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Monday, October 19, 2009

Fringe events: Natural History Museum Tour

Getting up to get to the Natural History Museum on Monday morning was rough, but definately worth it. We were introduced to Karen James, the director of the HMS Beagle Project, and she walked us through the Darwin Centre and showed us what the specimens and collections look like when they're not on display.





We met Sid and Karen under the tail of the dinosaur in the main hall of the museum. I've just read Richard Fortey's wonderful book "Dry Store Room nr. 1: The Secret Life of the Natural History Museum" (review to come soon), so I was looking for all the wonderful details he described, like the painted plants in the ceilings, the columns shaped as replicas of extinct species of palm-like trees, and my pal Charlie Darwin sitting in his chair at the landing in the majestic stairs leading to the next floor.



Naturally, I was wearing my Darwin T-shirt. Like Church Clothing for me. The building is quite impressive, with massive domes and arched hallways, and I certainly felt serene and in awe of the place and the "holiness" of the science behind every stone and all the building contains.



In fact, Richard Owen, the founder of the museum and the regular holder of the eyecatching spot on top of the main stairwell where Darwin sits this year, was inspired by cathedrals in the design of the musem. Sadly, he was also one friend of Darwin who ended up not being a friend over the matter of evolution.




We joined the latest group of visitors to the Darwin Centre, so before it was our turn, we had a walk through the Dinosaur Exhibit. Man, there are a lot of great fossils there! The exhibit was very clear and focused on major concepts, like when roosting on eggs evolved, how to tell from teeth what animals eat, what mammals looked like at that time, and so on. We spotted another rare specimen in the collection; George Hrab. Right then, we were standing by some dinosaur eggs, and I relayed the tale of how when Oviraptors were discovered, their bodies were right by some eggs, and the researchers assumed they had discovered an egg-eating predator. They named it the Oviraptor, latin for egg-thief. However, after a few years, they've discovered more and more of these dinosaurs by nests, and even some lying directly on top of nests. Turns out, they were not thieves, but mothers. It's always interesting to note how these things are discovered, and to realize that even though there are some assumptions in natural history, usually over time, you can be pretty sure you've drawn the right conclusion.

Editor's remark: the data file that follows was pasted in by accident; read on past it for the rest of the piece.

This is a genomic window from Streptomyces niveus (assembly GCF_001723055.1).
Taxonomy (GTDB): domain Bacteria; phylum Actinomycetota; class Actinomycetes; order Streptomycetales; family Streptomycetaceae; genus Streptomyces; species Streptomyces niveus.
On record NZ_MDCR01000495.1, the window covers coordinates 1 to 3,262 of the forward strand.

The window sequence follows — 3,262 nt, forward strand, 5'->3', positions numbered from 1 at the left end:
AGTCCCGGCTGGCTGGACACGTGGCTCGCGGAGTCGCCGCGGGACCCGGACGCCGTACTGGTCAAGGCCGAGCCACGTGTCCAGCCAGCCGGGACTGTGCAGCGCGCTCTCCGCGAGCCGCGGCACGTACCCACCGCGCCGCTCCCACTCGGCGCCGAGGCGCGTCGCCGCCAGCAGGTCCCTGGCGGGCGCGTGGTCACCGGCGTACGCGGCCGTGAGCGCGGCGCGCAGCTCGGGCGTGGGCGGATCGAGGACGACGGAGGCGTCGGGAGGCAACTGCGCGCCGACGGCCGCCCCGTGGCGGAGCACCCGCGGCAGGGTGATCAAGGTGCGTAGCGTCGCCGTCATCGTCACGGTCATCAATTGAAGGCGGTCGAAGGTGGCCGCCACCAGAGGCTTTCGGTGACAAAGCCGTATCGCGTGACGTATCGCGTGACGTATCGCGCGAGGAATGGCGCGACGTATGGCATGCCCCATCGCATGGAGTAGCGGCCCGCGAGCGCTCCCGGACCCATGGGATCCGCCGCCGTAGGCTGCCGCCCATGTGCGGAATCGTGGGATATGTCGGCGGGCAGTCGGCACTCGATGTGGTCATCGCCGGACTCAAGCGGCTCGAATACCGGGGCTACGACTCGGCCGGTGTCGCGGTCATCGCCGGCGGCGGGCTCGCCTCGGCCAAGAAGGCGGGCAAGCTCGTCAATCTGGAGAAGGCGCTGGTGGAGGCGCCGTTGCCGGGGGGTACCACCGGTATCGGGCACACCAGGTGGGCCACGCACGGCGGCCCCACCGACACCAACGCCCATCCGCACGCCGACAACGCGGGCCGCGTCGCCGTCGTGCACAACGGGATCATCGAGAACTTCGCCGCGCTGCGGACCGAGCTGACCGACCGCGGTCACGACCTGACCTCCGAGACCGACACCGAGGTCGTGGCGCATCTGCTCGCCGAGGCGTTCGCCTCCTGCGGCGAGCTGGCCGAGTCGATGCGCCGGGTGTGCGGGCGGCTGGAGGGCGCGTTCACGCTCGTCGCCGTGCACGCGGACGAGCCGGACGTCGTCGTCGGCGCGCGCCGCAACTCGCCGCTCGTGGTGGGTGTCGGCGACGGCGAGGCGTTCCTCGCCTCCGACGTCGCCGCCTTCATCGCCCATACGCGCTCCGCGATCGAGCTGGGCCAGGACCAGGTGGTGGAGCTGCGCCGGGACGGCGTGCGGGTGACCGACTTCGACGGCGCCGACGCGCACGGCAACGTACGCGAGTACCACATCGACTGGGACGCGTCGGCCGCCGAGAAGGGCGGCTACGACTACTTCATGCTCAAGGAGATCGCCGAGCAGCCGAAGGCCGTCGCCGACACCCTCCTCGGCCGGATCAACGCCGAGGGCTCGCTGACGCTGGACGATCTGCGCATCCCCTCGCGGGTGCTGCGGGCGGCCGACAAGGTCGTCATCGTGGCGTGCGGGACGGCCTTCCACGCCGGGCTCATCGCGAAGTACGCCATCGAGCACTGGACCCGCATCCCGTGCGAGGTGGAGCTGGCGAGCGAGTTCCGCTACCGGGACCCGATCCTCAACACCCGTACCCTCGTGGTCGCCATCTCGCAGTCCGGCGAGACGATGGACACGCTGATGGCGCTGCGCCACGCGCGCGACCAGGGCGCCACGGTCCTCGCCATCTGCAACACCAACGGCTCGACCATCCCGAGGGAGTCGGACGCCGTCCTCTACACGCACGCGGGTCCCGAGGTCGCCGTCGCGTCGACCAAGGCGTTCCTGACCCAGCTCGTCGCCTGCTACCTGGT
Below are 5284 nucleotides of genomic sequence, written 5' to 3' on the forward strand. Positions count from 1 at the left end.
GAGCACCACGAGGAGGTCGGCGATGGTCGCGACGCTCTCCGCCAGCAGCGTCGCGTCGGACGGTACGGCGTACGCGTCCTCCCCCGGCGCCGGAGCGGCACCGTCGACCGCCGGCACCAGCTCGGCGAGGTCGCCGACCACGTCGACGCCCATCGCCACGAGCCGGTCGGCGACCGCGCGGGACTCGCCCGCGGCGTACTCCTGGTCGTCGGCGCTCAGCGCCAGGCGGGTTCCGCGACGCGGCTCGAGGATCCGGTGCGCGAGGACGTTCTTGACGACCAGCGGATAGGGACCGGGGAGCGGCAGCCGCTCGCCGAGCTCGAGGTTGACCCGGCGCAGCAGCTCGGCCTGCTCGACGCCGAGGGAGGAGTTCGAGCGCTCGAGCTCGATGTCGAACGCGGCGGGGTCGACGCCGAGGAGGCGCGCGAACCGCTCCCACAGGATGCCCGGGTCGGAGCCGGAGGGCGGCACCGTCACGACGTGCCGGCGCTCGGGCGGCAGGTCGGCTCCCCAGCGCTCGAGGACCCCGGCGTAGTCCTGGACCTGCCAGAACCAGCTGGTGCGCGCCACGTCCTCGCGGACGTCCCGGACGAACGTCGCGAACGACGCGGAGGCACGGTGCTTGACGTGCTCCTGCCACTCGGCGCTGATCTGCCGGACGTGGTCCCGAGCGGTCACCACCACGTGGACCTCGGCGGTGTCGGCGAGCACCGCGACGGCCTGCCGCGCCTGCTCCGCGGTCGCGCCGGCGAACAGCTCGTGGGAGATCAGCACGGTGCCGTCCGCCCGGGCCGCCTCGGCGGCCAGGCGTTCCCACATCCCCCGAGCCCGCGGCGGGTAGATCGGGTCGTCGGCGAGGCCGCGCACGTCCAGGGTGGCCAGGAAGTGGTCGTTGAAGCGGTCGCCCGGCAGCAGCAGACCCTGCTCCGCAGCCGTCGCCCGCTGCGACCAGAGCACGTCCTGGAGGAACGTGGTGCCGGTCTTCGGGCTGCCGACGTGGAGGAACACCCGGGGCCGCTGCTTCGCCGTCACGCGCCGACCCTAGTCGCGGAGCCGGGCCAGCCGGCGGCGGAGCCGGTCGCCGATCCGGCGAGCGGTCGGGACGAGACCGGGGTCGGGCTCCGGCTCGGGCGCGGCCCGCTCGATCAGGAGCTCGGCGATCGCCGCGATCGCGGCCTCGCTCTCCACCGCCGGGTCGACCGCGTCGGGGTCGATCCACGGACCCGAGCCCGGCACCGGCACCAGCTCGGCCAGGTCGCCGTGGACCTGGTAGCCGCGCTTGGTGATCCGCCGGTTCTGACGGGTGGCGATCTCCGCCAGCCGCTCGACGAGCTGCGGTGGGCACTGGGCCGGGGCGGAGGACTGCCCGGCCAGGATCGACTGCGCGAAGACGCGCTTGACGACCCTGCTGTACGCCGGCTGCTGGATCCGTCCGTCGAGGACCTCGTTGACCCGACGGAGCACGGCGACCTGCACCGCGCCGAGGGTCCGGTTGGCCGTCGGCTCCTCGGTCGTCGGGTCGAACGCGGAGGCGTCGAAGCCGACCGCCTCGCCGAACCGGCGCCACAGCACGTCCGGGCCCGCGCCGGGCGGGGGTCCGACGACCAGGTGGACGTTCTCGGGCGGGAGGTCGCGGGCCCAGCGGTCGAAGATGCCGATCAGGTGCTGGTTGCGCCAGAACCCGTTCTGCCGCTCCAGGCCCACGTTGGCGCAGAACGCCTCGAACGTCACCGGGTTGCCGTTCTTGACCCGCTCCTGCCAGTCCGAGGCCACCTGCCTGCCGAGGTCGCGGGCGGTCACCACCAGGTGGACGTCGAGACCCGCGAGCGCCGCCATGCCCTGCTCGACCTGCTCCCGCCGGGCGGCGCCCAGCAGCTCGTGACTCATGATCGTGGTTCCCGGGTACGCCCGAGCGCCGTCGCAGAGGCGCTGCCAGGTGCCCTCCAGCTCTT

Outside of the Dinosaur exhibit, there was a mirror with some pictures of typical monkey grimaces, and an encouragement to look at yourself in the mirror and make monkey faces. Bendik and I then went through a nearby exhibit called "After Darwin: Contemporary Expressions", which was a mix of art and science. One section had pictures from Darwin's book "The expression of emotions in man and animals", coupled with texts written by Mark Haddon describing the emotion. Informative and entertaining. The pictures were actually part of Darwin's own research for "The Expressions of Emotions in Man and Animals" where he makes the argument that all our emotions are generally the same as in simpler animals, and that this is a universal among men. Some of the pictures were generated by sending electrical impulses through certain facial muscles, and seeing which muscles were active in which expressions. (By the way, have you thought about the fact that your facial muscles are the only muscles that are connected directly to skin?)



SPOILER ALERT! If you're going to the museum soon, skip this next part.